A 51-year-old musician Ian Harris, who is also a member of the Church of the Flying Spaghetti Monster, accused the Driver and Vehicle Licensing Agency (DVLA) of discriminating against him, after it rejected a photograph of him wearing the church’s religious headgear, a colander. Earlier this month, Harris lodged his third appeal against the agency, after it declined to sanction the photograph of him wearing a kitchen utensil for his driving license.
A letter sent by the agency read:
“Unfortunately the decision remains the same and you will be required to make a new application for a driving license with an appropriate photograph. You will appreciate that we must work within a framework set by law and the decisions we make have to be in line with the relevant legislation, therefore, we may not always be able to meet your expectations.”
Pastafarianism, which is now widely regarded as a legitimate religion, is in fact a light-hearted take on organized religion that opposes the teaching of intelligent design and creationism in public schools. Apart from endorsing the colander as its official headgear, the Church of the Flying Spaghetti Monster has stated Friday to be a national holiday, claimed all pirates were originally Pastafarians and said that beer is an essential part of any celebration. While advocates of Pastafarianism argue that faith in a flying spaghetti monster is just as credible as in any other being, critics of the religion claim Pastafarianism is nothing short of a parody. Yet, in 2013, a court in Poland ruled that the Church of the Flying Spaghetti Monster could in fact apply to register as an official religion.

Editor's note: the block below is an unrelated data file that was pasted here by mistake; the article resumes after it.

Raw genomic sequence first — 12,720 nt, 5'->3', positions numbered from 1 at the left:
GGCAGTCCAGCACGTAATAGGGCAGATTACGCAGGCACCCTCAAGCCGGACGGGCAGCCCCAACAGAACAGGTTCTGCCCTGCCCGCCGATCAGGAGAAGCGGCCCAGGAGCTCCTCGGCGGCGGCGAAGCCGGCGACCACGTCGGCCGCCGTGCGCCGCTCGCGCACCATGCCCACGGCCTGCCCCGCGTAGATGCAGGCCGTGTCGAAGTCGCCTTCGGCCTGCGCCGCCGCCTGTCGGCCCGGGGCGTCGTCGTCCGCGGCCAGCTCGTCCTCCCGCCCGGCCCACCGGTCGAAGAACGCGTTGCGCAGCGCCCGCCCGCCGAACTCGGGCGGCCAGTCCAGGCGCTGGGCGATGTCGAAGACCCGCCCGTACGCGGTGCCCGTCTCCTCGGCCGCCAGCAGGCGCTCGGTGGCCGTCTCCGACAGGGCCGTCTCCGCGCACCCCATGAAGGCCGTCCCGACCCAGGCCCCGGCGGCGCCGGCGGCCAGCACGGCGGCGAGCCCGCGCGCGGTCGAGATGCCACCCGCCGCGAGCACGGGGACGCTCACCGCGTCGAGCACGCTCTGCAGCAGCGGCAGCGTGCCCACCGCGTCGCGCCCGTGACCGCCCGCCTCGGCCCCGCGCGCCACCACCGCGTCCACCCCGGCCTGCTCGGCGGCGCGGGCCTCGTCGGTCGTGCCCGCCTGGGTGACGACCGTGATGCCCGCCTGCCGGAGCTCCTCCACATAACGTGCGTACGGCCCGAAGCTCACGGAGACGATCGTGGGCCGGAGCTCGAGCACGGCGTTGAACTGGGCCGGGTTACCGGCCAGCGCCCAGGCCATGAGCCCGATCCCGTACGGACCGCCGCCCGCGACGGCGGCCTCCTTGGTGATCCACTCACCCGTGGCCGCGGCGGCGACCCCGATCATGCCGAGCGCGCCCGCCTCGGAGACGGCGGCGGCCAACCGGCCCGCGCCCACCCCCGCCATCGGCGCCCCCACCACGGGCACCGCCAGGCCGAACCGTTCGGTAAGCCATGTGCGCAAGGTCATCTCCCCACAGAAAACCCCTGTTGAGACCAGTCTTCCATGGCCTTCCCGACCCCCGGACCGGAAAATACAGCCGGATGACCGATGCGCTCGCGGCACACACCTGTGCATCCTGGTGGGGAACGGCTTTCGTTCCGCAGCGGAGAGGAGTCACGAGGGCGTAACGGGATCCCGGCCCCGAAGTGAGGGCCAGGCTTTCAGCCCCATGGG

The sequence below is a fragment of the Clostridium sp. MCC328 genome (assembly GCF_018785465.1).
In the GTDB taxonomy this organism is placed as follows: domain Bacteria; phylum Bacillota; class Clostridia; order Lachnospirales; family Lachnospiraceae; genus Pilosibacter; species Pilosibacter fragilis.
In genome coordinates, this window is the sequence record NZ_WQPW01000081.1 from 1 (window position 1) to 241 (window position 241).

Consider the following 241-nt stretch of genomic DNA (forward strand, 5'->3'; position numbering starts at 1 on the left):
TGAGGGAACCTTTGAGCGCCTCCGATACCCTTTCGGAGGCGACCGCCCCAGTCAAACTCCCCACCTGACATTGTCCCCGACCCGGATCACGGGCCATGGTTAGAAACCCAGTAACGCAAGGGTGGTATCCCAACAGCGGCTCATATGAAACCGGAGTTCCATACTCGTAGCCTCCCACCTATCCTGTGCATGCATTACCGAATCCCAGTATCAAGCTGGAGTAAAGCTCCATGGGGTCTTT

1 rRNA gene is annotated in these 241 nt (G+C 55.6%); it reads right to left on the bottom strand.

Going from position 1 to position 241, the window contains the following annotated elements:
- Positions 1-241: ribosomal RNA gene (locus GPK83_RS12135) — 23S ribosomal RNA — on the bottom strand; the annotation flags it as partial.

Harris, a resident of Hove in East Sussex, said he was humiliated by the Driver and Vehicle Licensing Agency after officials told him that sanctioning a photograph of him wearing a colander would damage their credibility.
“Who are they to decide which religions are true or valid? Our religion is a minority but the DVLA is discriminating because it allows people who practice major religions to wear headgear in pictures. The letters implied the picture would damage the DVLA's credibility because the religion has a comic element to it, which I found insulting. Other church members have been very supportive of my complaint and have said the head gear is allowed in photos in other countries,” he said.
“I will continue to fight the good fight for our savoury Lord. I have checked and their guidelines do not say I cannot wear my colander,” he said.
A spokesperson for the Driver and Vehicle Licensing Agency clarified however that their guidelines on photographs that are deemed acceptable were issued by Her Majesty’s Passport Office and it could do nothing to help Harris’ situation.
Photo Credits: The Telegraph